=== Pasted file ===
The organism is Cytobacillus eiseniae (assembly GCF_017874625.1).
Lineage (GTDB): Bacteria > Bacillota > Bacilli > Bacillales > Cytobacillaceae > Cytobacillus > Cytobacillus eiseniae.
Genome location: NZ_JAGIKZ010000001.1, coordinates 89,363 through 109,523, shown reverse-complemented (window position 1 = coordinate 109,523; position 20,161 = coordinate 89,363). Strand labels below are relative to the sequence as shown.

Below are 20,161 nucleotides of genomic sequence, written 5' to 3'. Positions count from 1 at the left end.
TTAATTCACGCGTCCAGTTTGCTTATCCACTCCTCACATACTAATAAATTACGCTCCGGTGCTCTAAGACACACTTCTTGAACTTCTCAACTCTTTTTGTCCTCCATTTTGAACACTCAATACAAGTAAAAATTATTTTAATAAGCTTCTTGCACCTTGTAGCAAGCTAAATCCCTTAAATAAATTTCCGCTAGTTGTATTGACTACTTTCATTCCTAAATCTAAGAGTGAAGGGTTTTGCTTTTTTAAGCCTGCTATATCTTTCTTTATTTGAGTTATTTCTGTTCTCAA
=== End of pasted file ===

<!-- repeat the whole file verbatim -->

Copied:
The organism is Cytobacillus eiseniae (assembly GCF_017874625.1).
Lineage (GTDB): Bacteria > Bacillota > Bacilli > Bacillales > Cytobacillaceae > Cytobacillus > Cytobacillus eiseniae.
Genome location: NZ_JAGIKZ010000001.1, coordinates 89,363 through 109,523, shown reverse-complemented (window position 1 = coordinate 109,523; position 20,161 = coordinate 89,363). Strand labels below are relative to the sequence as shown.

Below are 20,161 nucleotides of genomic sequence, written 5' to 3'. Positions count from 1 at the left end.
TTAATTCACGCGTCCAGTTTGCTTATCCACTCCTCACATACTAATAAATTACGCTCCGGTGCTCTAAGACACACTTCTTGAACTTCTCAACTCTTTTTGTCCTCCATTTTGAACACTCAATACAAGTAAAAATTATTTTAATAAGCTTCTTGCACCTTGTAGCAAGCTAAATCCCTTAAATAAATTTCCGCTAGTTGTATTGACTACTTTCATTCCTAAATCTAAGAGTGAAGGGTTTTGCTTTTTTAAGCCTGCTATATCTTTCTTTATTTGAGTTATTTCTGTTCTCAA